‘I’m True To What I Believe’

Richard Shrapnel's ‘I’m True To What I Believe’.

Founders of businesses often have a great advantage. Their business is seeded with an authenticity, a personal passion they hold for what they are creating through their business. It allows them to remain true to their vision of what their business can and should become.


Active Knowledge Question:

If you were to ask your leadership team and employees what they hold true to in your business, what do you think they might say?


It’s All In The Chocolate

I was scanning one of the local newspapers and an article on a business called Pana Chocolate caught my eye. It was a story about its founder Pana Barbounis, who was a vegetarian moving towards becoming vegan and starting up a chocolate business which would cater for his needs – an organic vegan chocolate. The business now has turnover of over $10m and its products are sold in 25 countries, so clearly it was a successful idea.

The story’s journalist, Cara Waters, captured some of Pana’s reflections (which I believe hit the mark) on the missing ingredient in many businesses today and that is authenticity.  This quote, from the article, captured this sentiment well: ‘I did feel there was something happening there, but it was really more about my personal lifestyle and I’m true to what I believe. I think l needed to create something that was going to be true to what I believe and who I am.’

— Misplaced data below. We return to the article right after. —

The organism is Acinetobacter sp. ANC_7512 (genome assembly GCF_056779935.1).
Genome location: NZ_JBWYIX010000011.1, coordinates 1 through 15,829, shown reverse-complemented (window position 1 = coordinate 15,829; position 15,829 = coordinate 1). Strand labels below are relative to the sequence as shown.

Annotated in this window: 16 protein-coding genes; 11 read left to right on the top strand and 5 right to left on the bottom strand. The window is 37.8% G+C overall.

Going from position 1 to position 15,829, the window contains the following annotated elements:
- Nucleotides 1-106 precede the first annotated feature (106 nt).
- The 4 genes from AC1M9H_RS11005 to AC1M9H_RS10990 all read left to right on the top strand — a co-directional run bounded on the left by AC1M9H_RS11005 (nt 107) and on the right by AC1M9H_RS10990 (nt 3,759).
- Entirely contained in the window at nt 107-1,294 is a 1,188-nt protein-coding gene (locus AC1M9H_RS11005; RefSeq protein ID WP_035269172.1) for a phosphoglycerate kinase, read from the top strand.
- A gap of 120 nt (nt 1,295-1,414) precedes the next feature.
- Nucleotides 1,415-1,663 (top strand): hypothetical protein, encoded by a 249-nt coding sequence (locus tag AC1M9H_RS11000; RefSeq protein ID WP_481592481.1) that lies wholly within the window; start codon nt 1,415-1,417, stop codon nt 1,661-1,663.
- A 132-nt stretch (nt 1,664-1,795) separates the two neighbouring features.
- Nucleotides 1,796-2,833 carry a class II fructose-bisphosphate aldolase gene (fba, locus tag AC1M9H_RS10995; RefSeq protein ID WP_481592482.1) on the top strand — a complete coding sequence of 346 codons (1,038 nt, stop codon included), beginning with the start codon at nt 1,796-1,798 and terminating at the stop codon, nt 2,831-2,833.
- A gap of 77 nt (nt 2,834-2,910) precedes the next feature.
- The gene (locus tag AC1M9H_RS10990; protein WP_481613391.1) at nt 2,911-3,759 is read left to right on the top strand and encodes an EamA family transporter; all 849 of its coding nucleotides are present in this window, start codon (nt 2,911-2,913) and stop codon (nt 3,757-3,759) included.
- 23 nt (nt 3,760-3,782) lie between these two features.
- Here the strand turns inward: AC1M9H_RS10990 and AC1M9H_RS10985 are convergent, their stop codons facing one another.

There is a podcast of the interview with Pana Barbounis on ‘Bold Business’ if you are interested in hearing this story.

The point that resounded with me most was the expression ‘true to what I believe’ and its impact when applied in a business sense.


Authenticity Sustains Value

If you remain true to what you believe, you are being authentic and that builds trust and allows the impact of real growth through compounding to occur when it exists in a business.

In today’s markets, we compete around value, the value we are able to deliver to our customers and a value that is aligned with their needs. The greater the alignment and the more value you are able to deliver into their need, the stronger your ability to compete and out-compete all others in your chosen market.

Again, picking up a quote from Pana in the article. ‘To me, because I play in that organic space and I’m really passionate about mother nature, it was also about not mixing it with anything that’s going to adulterate that or not allow it to be in its natural form.’

If you are going to try and create and sell an organic vegan chocolate to a community of customers – vegans, real and aspirational – then there is not a lot of space to move the goal posts when it comes to product authenticity. It either is or isn’t and what has clearly underpinned Pana’s success is that his personal authenticity has been seeded into and maintained in the business.

But you don’t have to be in the organic vegan chocolate business for authenticity to be critical to the enduring success of your business.   

When any business goes into a market and competes for a customer’s dollars they are promising that they will deliver a specific outcome. What the outcome is obviously varies across every product and service, but there is a promise inherent in every business’s product/service. And that goes well beyond the expectation that, as a customer, you will actually get what you paid for.

In fact, your ability to out-compete others in your chosen market really rests on your business’s ability to carve out a promise so clear and matched to your customers’ needs that no one else can deliver it.